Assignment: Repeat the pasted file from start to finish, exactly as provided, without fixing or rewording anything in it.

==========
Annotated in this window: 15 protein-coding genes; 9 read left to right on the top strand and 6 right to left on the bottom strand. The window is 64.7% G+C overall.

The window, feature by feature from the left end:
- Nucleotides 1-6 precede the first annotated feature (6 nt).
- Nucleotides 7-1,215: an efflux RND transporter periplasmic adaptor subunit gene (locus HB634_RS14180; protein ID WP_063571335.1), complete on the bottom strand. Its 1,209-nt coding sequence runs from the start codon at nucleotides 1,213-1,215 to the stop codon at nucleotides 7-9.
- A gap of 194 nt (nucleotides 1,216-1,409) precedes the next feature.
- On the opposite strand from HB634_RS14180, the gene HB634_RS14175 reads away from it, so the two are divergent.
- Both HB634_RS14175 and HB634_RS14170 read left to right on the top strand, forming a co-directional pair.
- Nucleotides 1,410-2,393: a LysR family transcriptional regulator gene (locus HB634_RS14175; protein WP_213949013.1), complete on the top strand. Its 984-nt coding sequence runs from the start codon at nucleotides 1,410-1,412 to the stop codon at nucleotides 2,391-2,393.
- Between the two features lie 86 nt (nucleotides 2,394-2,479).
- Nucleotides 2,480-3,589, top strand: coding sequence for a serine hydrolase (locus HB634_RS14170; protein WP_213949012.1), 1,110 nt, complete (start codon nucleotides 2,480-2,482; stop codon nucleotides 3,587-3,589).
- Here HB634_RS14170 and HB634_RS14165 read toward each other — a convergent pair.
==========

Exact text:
Annotated in this window: 15 protein-coding genes; 9 read left to right on the top strand and 6 right to left on the bottom strand. The window is 64.7% G+C overall.

The window, feature by feature from the left end:
- Nucleotides 1-6 precede the first annotated feature (6 nt).
- Nucleotides 7-1,215: an efflux RND transporter periplasmic adaptor subunit gene (locus HB634_RS14180; protein ID WP_063571335.1), complete on the bottom strand. Its 1,209-nt coding sequence runs from the start codon at nucleotides 1,213-1,215 to the stop codon at nucleotides 7-9.
- A gap of 194 nt (nucleotides 1,216-1,409) precedes the next feature.
- On the opposite strand from HB634_RS14180, the gene HB634_RS14175 reads away from it, so the two are divergent.
- Both HB634_RS14175 and HB634_RS14170 read left to right on the top strand, forming a co-directional pair.
- Nucleotides 1,410-2,393: a LysR family transcriptional regulator gene (locus HB634_RS14175; protein WP_213949013.1), complete on the top strand. Its 984-nt coding sequence runs from the start codon at nucleotides 1,410-1,412 to the stop codon at nucleotides 2,391-2,393.
- Between the two features lie 86 nt (nucleotides 2,394-2,479).
- Nucleotides 2,480-3,589, top strand: coding sequence for a serine hydrolase (locus HB634_RS14170; protein WP_213949012.1), 1,110 nt, complete (start codon nucleotides 2,480-2,482; stop codon nucleotides 3,587-3,589).
- Here HB634_RS14170 and HB634_RS14165 read toward each other — a convergent pair.